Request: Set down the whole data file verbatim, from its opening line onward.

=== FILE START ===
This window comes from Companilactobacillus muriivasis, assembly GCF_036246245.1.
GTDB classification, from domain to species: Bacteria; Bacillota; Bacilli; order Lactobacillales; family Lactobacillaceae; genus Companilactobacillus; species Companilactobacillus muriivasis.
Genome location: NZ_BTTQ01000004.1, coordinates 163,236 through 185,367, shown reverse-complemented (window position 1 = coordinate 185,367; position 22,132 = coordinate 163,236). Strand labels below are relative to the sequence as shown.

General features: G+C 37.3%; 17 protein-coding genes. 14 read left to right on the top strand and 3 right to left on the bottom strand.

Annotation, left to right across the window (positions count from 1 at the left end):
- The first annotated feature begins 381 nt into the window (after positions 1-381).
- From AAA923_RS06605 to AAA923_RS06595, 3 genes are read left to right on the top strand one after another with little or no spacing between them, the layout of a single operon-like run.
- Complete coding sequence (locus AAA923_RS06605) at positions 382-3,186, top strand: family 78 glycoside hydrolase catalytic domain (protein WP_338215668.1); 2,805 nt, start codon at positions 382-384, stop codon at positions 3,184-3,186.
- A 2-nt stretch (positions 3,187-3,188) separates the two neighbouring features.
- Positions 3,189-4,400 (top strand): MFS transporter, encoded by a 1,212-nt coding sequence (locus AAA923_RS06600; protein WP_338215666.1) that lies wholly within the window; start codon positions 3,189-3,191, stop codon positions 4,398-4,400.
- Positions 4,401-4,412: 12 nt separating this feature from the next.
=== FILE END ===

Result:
This window comes from Companilactobacillus muriivasis, assembly GCF_036246245.1.
GTDB classification, from domain to species: Bacteria; Bacillota; Bacilli; order Lactobacillales; family Lactobacillaceae; genus Companilactobacillus; species Companilactobacillus muriivasis.
Genome location: NZ_BTTQ01000004.1, coordinates 163,236 through 185,367, shown reverse-complemented (window position 1 = coordinate 185,367; position 22,132 = coordinate 163,236). Strand labels below are relative to the sequence as shown.

General features: G+C 37.3%; 17 protein-coding genes. 14 read left to right on the top strand and 3 right to left on the bottom strand.

Annotation, left to right across the window (positions count from 1 at the left end):
- The first annotated feature begins 381 nt into the window (after positions 1-381).
- From AAA923_RS06605 to AAA923_RS06595, 3 genes are read left to right on the top strand one after another with little or no spacing between them, the layout of a single operon-like run.
- Complete coding sequence (locus AAA923_RS06605) at positions 382-3,186, top strand: family 78 glycoside hydrolase catalytic domain (protein WP_338215668.1); 2,805 nt, start codon at positions 382-384, stop codon at positions 3,184-3,186.
- A 2-nt stretch (positions 3,187-3,188) separates the two neighbouring features.
- Positions 3,189-4,400 (top strand): MFS transporter, encoded by a 1,212-nt coding sequence (locus AAA923_RS06600; protein WP_338215666.1) that lies wholly within the window; start codon positions 3,189-3,191, stop codon positions 4,398-4,400.
- Positions 4,401-4,412: 12 nt separating this feature from the next.